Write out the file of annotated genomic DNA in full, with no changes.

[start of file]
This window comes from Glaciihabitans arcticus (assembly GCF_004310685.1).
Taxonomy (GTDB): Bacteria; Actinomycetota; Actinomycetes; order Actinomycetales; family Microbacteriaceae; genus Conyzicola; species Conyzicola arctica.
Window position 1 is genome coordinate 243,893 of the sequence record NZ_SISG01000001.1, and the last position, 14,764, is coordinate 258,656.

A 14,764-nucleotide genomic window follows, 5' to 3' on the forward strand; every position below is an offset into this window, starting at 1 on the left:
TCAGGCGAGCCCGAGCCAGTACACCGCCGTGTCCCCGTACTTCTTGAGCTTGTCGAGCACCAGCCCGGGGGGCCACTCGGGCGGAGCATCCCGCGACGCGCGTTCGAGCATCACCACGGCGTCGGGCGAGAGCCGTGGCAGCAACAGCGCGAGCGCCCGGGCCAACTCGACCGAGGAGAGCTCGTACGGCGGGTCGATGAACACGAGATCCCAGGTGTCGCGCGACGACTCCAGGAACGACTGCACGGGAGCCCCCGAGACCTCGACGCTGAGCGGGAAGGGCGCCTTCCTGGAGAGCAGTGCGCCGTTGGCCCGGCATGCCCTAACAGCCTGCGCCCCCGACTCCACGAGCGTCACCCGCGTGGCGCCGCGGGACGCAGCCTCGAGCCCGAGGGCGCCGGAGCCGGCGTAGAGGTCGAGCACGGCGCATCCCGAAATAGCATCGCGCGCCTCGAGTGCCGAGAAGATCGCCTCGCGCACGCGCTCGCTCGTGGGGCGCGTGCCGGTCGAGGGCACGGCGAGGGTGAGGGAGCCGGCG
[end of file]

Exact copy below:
This window comes from Glaciihabitans arcticus (assembly GCF_004310685.1).
Taxonomy (GTDB): Bacteria; Actinomycetota; Actinomycetes; order Actinomycetales; family Microbacteriaceae; genus Conyzicola; species Conyzicola arctica.
Window position 1 is genome coordinate 243,893 of the sequence record NZ_SISG01000001.1, and the last position, 14,764, is coordinate 258,656.

A 14,764-nucleotide genomic window follows, 5' to 3' on the forward strand; every position below is an offset into this window, starting at 1 on the left:
TCAGGCGAGCCCGAGCCAGTACACCGCCGTGTCCCCGTACTTCTTGAGCTTGTCGAGCACCAGCCCGGGGGGCCACTCGGGCGGAGCATCCCGCGACGCGCGTTCGAGCATCACCACGGCGTCGGGCGAGAGCCGTGGCAGCAACAGCGCGAGCGCCCGGGCCAACTCGACCGAGGAGAGCTCGTACGGCGGGTCGATGAACACGAGATCCCAGGTGTCGCGCGACGACTCCAGGAACGACTGCACGGGAGCCCCCGAGACCTCGACGCTGAGCGGGAAGGGCGCCTTCCTGGAGAGCAGTGCGCCGTTGGCCCGGCATGCCCTAACAGCCTGCGCCCCCGACTCCACGAGCGTCACCCGCGTGGCGCCGCGGGACGCAGCCTCGAGCCCGAGGGCGCCGGAGCCGGCGTAGAGGTCGAGCACGGCGCATCCCGAAATAGCATCGCGCGCCTCGAGTGCCGAGAAGATCGCCTCGCGCACGCGCTCGCTCGTGGGGCGCGTGCCGGTCGAGGGCACGGCGAGGGTGAGGGAGCCGGCG